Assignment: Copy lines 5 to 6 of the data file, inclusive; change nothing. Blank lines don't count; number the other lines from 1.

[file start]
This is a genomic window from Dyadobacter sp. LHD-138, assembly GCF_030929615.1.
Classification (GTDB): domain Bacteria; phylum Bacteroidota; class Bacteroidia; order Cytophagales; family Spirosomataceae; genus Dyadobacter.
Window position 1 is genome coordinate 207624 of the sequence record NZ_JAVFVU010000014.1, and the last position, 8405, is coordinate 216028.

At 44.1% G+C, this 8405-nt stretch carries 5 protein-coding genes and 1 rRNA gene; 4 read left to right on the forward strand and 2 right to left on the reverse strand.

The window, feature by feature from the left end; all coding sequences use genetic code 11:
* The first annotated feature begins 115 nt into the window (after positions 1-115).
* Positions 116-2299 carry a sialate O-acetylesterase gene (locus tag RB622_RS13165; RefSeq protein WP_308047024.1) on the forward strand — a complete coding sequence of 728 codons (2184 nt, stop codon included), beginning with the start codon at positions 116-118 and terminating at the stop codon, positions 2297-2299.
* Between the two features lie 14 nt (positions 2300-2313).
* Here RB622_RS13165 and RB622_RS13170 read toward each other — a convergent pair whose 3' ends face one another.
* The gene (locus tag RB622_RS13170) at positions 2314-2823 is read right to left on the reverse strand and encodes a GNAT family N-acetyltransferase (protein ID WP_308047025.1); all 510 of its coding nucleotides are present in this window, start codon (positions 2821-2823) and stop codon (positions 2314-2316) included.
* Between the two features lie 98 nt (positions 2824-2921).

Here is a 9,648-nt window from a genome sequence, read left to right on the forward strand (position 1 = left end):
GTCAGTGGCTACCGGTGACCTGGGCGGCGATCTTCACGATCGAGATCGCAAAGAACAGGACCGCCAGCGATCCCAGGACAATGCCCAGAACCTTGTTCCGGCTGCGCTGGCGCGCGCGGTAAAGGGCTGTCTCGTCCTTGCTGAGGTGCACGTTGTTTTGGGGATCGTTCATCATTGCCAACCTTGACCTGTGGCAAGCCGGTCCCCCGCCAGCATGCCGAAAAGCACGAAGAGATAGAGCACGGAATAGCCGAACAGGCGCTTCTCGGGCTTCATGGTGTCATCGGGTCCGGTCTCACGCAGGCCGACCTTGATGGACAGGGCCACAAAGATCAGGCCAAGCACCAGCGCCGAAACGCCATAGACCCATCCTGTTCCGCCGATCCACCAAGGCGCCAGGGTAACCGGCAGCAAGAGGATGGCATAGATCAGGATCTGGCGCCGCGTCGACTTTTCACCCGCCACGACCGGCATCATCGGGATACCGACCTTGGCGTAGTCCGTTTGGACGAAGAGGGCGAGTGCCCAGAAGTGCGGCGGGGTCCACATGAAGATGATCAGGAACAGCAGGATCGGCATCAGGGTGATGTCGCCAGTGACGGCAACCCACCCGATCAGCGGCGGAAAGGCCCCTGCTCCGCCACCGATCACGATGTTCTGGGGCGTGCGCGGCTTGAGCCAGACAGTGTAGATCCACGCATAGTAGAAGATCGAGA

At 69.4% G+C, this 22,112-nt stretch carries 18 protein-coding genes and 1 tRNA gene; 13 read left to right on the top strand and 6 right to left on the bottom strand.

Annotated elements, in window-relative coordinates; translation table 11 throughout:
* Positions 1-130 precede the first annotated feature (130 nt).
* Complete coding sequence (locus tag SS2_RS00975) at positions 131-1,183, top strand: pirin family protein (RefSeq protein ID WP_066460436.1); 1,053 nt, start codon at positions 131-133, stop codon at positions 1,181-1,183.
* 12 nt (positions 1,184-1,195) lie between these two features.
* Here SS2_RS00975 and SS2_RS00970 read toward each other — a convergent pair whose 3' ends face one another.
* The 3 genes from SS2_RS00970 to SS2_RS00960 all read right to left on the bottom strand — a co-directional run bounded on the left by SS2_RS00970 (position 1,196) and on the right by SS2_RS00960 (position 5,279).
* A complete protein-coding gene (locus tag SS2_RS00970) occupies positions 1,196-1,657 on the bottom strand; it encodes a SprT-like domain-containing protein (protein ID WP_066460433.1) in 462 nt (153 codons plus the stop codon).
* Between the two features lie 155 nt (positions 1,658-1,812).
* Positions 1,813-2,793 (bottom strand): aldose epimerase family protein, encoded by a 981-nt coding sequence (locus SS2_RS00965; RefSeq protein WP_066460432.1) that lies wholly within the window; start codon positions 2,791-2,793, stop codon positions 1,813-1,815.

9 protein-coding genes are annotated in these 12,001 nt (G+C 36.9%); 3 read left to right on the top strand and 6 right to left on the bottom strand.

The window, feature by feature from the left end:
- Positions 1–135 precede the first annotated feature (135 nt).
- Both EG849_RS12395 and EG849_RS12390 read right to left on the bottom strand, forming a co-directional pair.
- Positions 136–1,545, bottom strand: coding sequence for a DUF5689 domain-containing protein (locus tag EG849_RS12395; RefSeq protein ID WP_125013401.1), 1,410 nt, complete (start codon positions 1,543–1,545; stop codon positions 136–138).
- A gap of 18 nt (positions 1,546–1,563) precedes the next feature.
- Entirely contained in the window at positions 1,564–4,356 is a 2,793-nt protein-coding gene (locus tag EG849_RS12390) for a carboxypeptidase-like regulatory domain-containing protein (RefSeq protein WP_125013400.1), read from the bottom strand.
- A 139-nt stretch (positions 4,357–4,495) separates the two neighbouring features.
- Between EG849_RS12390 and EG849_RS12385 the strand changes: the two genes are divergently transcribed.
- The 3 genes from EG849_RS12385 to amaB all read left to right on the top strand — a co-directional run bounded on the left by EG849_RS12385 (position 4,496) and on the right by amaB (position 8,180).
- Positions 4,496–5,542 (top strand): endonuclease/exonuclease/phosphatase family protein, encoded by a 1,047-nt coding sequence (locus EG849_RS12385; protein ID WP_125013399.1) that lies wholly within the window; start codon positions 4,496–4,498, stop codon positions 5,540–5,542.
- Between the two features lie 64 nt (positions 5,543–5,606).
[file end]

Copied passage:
The window, feature by feature from the left end; all coding sequences use genetic code 11:
* The first annotated feature begins 115 nt into the window (after positions 1-115).